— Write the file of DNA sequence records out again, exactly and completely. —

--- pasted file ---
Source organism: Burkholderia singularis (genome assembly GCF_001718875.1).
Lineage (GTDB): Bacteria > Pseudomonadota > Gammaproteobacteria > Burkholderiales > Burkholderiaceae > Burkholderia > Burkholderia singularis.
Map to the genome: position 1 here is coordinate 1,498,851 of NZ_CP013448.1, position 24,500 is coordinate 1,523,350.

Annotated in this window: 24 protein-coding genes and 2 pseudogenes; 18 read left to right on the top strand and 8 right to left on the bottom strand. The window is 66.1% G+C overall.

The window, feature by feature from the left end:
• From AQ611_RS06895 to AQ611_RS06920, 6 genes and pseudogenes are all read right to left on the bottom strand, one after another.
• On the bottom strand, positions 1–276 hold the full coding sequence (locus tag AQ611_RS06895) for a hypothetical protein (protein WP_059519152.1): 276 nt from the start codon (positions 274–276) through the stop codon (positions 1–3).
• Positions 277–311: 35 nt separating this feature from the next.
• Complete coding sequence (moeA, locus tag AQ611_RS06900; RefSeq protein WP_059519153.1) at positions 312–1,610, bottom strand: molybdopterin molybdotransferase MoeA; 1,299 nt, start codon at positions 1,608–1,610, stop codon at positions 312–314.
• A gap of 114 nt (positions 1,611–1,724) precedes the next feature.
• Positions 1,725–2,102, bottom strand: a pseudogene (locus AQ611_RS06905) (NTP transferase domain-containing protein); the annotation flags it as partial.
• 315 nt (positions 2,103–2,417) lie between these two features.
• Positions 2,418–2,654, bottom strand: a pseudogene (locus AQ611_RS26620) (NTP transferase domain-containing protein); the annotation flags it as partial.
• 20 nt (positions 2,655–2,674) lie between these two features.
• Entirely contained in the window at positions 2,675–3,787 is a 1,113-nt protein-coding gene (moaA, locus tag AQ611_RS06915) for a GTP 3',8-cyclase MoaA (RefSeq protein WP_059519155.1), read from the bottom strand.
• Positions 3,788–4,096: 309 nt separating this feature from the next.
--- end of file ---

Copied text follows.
Source organism: Burkholderia singularis (genome assembly GCF_001718875.1).
Lineage (GTDB): Bacteria > Pseudomonadota > Gammaproteobacteria > Burkholderiales > Burkholderiaceae > Burkholderia > Burkholderia singularis.
Map to the genome: position 1 here is coordinate 1,498,851 of NZ_CP013448.1, position 24,500 is coordinate 1,523,350.

Annotated in this window: 24 protein-coding genes and 2 pseudogenes; 18 read left to right on the top strand and 8 right to left on the bottom strand. The window is 66.1% G+C overall.

The window, feature by feature from the left end:
• From AQ611_RS06895 to AQ611_RS06920, 6 genes and pseudogenes are all read right to left on the bottom strand, one after another.
• On the bottom strand, positions 1–276 hold the full coding sequence (locus tag AQ611_RS06895) for a hypothetical protein (protein WP_059519152.1): 276 nt from the start codon (positions 274–276) through the stop codon (positions 1–3).
• Positions 277–311: 35 nt separating this feature from the next.
• Complete coding sequence (moeA, locus tag AQ611_RS06900; RefSeq protein WP_059519153.1) at positions 312–1,610, bottom strand: molybdopterin molybdotransferase MoeA; 1,299 nt, start codon at positions 1,608–1,610, stop codon at positions 312–314.
• A gap of 114 nt (positions 1,611–1,724) precedes the next feature.
• Positions 1,725–2,102, bottom strand: a pseudogene (locus AQ611_RS06905) (NTP transferase domain-containing protein); the annotation flags it as partial.
• 315 nt (positions 2,103–2,417) lie between these two features.
• Positions 2,418–2,654, bottom strand: a pseudogene (locus AQ611_RS26620) (NTP transferase domain-containing protein); the annotation flags it as partial.
• 20 nt (positions 2,655–2,674) lie between these two features.
• Entirely contained in the window at positions 2,675–3,787 is a 1,113-nt protein-coding gene (moaA, locus tag AQ611_RS06915) for a GTP 3',8-cyclase MoaA (RefSeq protein WP_059519155.1), read from the bottom strand.
• Positions 3,788–4,096: 309 nt separating this feature from the next.